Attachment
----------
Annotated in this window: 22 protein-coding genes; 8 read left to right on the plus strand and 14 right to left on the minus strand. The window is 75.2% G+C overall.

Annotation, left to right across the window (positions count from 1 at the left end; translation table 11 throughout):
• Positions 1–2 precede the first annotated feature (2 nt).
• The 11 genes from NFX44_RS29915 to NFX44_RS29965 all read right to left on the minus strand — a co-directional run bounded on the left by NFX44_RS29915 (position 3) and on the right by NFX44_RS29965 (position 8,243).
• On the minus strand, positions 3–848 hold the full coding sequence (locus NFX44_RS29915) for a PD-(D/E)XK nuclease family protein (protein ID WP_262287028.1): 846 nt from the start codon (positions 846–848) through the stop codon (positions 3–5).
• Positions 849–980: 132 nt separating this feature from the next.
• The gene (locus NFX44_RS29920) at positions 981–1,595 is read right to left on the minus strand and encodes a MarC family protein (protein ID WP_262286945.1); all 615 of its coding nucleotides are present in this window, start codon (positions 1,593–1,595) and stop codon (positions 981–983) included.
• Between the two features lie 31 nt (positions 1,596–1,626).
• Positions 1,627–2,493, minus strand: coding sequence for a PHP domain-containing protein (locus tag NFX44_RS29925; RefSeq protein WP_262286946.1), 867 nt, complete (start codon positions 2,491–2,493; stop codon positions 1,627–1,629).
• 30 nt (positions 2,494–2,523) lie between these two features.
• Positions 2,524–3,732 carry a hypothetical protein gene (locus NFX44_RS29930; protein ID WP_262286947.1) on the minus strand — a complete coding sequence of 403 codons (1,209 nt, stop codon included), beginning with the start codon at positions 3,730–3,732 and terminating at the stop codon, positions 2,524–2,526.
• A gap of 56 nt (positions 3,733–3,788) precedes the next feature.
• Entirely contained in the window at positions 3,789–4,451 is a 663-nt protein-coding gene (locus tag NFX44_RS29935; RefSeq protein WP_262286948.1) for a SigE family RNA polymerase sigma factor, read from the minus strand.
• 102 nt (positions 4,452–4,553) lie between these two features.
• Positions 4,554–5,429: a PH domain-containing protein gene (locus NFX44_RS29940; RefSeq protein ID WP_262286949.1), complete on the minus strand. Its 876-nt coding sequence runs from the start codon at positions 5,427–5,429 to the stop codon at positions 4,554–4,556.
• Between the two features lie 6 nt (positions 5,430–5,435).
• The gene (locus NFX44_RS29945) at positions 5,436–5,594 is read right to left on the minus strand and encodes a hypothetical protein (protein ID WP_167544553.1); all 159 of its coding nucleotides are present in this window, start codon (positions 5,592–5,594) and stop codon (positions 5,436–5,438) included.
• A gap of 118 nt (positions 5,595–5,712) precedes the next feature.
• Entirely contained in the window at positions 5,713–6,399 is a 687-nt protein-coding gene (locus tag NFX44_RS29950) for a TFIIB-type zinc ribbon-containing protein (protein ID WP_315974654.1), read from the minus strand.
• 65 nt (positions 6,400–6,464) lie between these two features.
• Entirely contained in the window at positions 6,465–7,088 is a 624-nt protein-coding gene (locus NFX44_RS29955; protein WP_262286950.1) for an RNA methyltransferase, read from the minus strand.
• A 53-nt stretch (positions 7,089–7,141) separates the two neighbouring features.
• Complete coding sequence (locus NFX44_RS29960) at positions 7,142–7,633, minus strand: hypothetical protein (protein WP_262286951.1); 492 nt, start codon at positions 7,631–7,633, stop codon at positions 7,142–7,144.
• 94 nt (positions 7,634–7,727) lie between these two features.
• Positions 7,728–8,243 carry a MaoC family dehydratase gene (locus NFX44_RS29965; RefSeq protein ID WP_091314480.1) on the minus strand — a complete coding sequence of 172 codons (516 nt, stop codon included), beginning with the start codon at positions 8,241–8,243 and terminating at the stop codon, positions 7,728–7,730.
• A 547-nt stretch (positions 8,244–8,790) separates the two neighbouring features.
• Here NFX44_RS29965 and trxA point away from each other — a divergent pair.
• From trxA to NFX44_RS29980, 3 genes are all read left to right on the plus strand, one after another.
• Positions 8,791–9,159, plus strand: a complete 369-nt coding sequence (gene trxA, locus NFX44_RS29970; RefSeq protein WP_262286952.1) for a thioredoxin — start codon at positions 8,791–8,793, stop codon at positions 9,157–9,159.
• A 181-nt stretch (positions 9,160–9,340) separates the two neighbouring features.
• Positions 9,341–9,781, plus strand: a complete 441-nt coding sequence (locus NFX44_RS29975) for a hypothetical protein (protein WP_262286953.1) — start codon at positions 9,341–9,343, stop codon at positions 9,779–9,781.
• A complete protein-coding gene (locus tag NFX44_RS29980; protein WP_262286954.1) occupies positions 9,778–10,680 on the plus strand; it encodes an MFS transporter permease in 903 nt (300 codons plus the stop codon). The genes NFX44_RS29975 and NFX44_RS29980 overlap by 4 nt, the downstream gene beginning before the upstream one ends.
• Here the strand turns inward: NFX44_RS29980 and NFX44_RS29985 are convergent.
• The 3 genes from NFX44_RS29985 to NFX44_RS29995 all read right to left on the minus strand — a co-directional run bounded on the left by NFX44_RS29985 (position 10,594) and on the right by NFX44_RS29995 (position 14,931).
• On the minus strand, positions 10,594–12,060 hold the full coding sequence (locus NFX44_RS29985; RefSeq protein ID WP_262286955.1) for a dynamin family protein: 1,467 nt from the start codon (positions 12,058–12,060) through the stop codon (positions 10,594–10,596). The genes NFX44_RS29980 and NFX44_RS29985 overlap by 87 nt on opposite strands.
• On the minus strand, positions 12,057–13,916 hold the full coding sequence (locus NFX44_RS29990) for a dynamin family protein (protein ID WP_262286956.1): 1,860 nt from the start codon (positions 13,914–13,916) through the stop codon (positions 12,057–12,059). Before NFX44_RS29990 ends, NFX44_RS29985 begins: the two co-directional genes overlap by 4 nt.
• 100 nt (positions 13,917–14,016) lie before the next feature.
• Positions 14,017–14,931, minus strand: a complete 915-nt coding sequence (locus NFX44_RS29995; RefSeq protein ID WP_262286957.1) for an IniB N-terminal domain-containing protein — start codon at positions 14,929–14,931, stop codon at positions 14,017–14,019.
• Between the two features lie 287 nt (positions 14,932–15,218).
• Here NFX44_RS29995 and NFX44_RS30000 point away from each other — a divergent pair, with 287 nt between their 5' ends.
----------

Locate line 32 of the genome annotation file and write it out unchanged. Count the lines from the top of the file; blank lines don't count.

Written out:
• A complete protein-coding gene (locus tag NFX44_RS29980; protein WP_262286954.1) occupies positions 9,778–10,680 on the plus strand; it encodes an MFS transporter permease in 903 nt (300 codons plus the stop codon). The genes NFX44_RS29975 and NFX44_RS29980 overlap by 4 nt, the downstream gene beginning before the upstream one ends.